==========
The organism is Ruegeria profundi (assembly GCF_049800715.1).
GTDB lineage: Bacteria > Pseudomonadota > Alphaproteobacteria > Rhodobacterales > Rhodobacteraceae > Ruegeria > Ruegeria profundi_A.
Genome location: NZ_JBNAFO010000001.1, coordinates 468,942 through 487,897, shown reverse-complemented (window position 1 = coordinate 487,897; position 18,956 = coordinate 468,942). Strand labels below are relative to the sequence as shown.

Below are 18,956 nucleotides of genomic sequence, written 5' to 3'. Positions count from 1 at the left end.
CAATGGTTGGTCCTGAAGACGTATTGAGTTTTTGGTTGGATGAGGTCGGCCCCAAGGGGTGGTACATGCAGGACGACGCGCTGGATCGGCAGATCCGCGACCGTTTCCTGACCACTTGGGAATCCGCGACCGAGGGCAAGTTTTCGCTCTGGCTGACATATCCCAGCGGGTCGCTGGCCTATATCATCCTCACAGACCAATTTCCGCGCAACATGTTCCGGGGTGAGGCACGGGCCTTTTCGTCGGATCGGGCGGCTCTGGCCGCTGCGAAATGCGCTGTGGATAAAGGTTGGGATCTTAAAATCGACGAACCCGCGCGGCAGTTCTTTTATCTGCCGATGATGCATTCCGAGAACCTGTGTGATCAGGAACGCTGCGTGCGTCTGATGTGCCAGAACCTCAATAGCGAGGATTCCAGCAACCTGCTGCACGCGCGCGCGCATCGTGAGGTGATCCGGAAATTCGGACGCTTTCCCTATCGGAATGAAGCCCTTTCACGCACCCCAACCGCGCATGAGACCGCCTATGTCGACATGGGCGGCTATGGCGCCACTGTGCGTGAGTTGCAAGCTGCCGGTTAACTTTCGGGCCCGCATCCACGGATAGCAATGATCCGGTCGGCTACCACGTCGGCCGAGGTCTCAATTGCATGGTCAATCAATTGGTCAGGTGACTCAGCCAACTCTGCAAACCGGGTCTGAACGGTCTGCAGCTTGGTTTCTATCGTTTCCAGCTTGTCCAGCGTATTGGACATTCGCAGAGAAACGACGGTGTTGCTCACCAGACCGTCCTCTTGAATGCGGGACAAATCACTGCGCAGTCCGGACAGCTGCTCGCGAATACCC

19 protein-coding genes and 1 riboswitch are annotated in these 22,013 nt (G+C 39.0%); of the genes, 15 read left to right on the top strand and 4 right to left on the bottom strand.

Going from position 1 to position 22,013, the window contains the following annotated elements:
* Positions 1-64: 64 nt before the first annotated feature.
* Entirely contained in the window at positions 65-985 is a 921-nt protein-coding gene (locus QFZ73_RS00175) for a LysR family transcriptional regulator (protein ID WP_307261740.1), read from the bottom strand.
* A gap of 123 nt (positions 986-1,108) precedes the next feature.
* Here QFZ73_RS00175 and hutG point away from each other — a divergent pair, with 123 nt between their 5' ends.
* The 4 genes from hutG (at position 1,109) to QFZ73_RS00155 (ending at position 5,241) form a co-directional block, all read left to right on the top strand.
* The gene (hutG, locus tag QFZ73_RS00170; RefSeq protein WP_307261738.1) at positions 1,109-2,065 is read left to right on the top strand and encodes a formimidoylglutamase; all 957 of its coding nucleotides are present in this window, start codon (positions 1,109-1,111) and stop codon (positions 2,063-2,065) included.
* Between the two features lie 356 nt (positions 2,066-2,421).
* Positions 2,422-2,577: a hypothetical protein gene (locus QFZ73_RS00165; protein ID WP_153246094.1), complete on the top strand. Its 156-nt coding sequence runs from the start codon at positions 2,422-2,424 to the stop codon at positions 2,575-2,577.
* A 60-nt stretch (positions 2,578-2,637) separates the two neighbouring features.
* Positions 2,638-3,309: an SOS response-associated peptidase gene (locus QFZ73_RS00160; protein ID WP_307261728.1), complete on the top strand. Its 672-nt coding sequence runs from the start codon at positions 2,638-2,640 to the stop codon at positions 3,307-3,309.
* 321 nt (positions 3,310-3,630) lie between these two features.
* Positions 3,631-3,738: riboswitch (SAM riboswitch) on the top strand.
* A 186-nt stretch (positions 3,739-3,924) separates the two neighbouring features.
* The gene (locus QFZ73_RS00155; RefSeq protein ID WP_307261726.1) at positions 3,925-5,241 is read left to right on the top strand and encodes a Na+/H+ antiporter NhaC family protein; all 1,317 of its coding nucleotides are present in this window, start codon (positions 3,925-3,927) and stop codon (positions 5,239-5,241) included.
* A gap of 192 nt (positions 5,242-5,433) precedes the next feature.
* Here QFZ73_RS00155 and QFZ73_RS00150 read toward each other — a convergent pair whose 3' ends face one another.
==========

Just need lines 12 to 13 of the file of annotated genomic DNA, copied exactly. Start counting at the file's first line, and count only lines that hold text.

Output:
* The 4 genes from hutG (at position 1,109) to QFZ73_RS00155 (ending at position 5,241) form a co-directional block, all read left to right on the top strand.
* The gene (hutG, locus tag QFZ73_RS00170; RefSeq protein WP_307261738.1) at positions 1,109-2,065 is read left to right on the top strand and encodes a formimidoylglutamase; all 957 of its coding nucleotides are present in this window, start codon (positions 1,109-1,111) and stop codon (positions 2,063-2,065) included.